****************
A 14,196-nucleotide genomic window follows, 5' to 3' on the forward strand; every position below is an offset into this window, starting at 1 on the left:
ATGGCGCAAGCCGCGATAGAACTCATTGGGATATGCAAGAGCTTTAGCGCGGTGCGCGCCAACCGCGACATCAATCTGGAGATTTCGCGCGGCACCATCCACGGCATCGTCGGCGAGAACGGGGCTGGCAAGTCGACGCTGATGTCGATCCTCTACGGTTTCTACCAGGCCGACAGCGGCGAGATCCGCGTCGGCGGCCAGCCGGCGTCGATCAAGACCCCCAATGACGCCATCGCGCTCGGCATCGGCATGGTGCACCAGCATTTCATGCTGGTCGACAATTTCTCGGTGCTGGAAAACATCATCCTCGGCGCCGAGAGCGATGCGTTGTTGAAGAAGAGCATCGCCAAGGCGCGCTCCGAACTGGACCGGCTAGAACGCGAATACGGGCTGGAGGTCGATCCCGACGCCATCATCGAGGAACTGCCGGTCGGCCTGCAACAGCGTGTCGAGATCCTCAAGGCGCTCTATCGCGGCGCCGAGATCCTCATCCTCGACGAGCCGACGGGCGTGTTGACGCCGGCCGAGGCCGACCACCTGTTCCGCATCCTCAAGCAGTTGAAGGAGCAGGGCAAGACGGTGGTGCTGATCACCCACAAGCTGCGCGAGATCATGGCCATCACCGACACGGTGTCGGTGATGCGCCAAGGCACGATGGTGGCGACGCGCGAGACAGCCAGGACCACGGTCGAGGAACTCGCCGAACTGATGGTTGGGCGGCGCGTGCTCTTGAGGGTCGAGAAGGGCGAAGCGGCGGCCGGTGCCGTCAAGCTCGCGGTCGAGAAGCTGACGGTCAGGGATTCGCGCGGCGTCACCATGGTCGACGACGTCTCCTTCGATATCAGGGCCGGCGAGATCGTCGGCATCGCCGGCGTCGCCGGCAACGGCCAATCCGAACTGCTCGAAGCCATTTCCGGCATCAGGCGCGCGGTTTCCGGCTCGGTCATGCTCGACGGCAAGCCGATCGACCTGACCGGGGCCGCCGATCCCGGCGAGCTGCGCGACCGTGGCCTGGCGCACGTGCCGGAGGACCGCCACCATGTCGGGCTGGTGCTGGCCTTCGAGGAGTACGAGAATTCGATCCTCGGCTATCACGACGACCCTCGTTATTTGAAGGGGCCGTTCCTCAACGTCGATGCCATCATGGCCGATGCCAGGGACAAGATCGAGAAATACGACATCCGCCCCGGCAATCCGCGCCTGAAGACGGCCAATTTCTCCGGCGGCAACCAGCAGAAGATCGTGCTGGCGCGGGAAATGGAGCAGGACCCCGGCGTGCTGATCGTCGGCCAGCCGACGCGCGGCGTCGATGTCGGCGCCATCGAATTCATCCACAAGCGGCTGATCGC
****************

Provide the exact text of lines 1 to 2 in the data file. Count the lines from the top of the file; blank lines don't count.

A 14,196-nucleotide genomic window follows, 5' to 3' on the forward strand; every position below is an offset into this window, starting at 1 on the left:
ATGGCGCAAGCCGCGATAGAACTCATTGGGATATGCAAGAGCTTTAGCGCGGTGCGCGCCAACCGCGACATCAATCTGGAGATTTCGCGCGGCACCATCCACGGCATCGTCGGCGAGAACGGGGCTGGCAAGTCGACGCTGATGTCGATCCTCTACGGTTTCTACCAGGCCGACAGCGGCGAGATCCGCGTCGGCGGCCAGCCGGCGTCGATCAAGACCCCCAATGACGCCATCGCGCTCGGCATCGGCATGGTGCACCAGCATTTCATGCTGGTCGACAATTTCTCGGTGCTGGAAAACATCATCCTCGGCGCCGAGAGCGATGCGTTGTTGAAGAAGAGCATCGCCAAGGCGCGCTCCGAACTGGACCGGCTAGAACGCGAATACGGGCTGGAGGTCGATCCCGACGCCATCATCGAGGAACTGCCGGTCGGCCTGCAACAGCGTGTCGAGATCCTCAAGGCGCTCTATCGCGGCGCCGAGATCCTCATCCTCGACGAGCCGACGGGCGTGTTGACGCCGGCCGAGGCCGACCACCTGTTCCGCATCCTCAAGCAGTTGAAGGAGCAGGGCAAGACGGTGGTGCTGATCACCCACAAGCTGCGCGAGATCATGGCCATCACCGACACGGTGTCGGTGATGCGCCAAGGCACGATGGTGGCGACGCGCGAGACAGCCAGGACCACGGTCGAGGAACTCGCCGAACTGATGGTTGGGCGGCGCGTGCTCTTGAGGGTCGAGAAGGGCGAAGCGGCGGCCGGTGCCGTCAAGCTCGCGGTCGAGAAGCTGACGGTCAGGGATTCGCGCGGCGTCACCATGGTCGACGACGTCTCCTTCGATATCAGGGCCGGCGAGATCGTCGGCATCGCCGGCGTCGCCGGCAACGGCCAATCCGAACTGCTCGAAGCCATTTCCGGCATCAGGCGCGCGGTTTCCGGCTCGGTCATGCTCGACGGCAAGCCGATCGACCTGACCGGGGCCGCCGATCCCGGCGAGCTGCGCGACCGTGGCCTGGCGCACGTGCCGGAGGACCGCCACCATGTCGGGCTGGTGCTGGCCTTCGAGGAGTACGAGAATTCGATCCTCGGCTATCACGACGACCCTCGTTATTTGAAGGGGCCGTTCCTCAACGTCGATGCCATCATGGCCGATGCCAGGGACAAGATCGAGAAATACGACATCCGCCCCGGCAATCCGCGCCTGAAGACGGCCAATTTCTCCGGCGGCAACCAGCAGAAGATCGTGCTGGCGCGGGAAATGGAGCAGGACCCCGGCGTGCTGATCGTCGGCCAGCCGACGCGCGGCGTCGATGTCGGCGCCATCGAATTCATCCACAAGCGGCTGATCGC